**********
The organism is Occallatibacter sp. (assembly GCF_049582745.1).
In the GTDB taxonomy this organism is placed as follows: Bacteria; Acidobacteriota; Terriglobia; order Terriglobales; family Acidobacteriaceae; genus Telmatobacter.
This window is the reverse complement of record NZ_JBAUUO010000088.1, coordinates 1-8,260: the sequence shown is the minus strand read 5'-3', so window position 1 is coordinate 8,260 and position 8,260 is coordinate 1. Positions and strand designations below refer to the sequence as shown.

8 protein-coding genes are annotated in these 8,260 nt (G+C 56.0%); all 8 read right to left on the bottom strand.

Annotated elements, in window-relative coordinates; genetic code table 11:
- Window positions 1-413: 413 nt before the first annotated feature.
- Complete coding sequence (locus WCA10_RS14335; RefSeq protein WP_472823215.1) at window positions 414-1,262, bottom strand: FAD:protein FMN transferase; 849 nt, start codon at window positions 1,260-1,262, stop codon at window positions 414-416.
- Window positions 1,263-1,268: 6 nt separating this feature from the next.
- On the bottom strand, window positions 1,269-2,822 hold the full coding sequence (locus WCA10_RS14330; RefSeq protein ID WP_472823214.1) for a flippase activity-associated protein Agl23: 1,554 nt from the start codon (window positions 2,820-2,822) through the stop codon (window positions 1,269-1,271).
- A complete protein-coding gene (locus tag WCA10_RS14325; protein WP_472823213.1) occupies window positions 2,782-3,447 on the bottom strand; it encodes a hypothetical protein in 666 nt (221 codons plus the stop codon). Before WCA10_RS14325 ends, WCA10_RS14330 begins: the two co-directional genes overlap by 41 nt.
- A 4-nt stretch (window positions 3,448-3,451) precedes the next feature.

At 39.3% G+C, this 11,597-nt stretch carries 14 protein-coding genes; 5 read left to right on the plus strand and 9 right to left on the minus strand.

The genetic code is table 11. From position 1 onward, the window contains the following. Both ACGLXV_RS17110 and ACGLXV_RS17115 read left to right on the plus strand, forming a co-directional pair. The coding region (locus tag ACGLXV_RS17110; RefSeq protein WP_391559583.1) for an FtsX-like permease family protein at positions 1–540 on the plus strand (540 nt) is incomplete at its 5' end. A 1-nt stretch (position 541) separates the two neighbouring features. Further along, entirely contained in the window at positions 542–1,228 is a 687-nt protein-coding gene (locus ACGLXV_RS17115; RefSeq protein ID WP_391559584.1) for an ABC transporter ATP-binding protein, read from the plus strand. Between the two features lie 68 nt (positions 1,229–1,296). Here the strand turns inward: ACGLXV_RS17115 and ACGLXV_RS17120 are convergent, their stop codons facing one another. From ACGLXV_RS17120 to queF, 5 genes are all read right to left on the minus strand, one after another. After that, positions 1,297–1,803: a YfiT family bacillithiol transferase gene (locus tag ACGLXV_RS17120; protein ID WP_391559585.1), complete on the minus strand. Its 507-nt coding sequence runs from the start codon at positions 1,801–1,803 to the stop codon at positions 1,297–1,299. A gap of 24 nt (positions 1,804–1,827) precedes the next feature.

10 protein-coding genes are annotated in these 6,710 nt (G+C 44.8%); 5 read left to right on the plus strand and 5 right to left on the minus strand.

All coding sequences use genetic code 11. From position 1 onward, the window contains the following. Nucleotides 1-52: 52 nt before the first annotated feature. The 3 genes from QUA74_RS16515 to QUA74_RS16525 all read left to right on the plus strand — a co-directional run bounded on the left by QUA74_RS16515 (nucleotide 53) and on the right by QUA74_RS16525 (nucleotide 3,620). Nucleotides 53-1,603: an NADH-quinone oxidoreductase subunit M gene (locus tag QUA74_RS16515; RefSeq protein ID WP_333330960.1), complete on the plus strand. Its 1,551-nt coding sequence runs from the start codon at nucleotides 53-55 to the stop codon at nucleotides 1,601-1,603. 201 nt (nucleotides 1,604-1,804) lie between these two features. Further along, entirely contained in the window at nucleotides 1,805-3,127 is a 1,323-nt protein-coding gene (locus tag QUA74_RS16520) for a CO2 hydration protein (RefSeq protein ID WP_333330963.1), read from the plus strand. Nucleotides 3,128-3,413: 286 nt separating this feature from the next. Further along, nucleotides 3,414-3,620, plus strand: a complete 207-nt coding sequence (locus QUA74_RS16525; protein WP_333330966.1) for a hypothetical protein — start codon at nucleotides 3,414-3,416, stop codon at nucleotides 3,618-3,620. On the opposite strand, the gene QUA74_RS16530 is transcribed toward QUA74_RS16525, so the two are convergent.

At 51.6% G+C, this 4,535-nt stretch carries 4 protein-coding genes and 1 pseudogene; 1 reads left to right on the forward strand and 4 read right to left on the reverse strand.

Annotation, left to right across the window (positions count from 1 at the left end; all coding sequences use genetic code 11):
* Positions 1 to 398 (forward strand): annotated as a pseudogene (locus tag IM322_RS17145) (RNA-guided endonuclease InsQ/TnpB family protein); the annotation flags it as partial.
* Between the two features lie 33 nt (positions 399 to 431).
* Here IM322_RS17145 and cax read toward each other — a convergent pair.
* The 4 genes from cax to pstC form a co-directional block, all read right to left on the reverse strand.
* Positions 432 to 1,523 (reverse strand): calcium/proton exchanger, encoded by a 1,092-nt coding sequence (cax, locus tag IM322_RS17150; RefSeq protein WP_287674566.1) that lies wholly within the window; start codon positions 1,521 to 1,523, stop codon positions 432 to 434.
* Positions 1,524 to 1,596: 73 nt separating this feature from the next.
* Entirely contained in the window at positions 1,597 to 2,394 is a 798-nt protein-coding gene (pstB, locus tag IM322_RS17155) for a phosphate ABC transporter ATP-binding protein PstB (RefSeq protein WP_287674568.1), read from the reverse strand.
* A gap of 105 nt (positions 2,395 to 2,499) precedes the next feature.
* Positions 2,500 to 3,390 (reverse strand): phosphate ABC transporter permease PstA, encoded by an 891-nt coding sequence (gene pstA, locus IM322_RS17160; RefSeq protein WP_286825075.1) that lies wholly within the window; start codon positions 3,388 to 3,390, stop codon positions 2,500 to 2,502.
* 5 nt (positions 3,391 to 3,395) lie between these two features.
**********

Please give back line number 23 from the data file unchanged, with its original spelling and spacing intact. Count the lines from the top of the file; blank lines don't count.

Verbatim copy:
* Positions 1,524 to 1,596: 73 nt separating this feature from the next.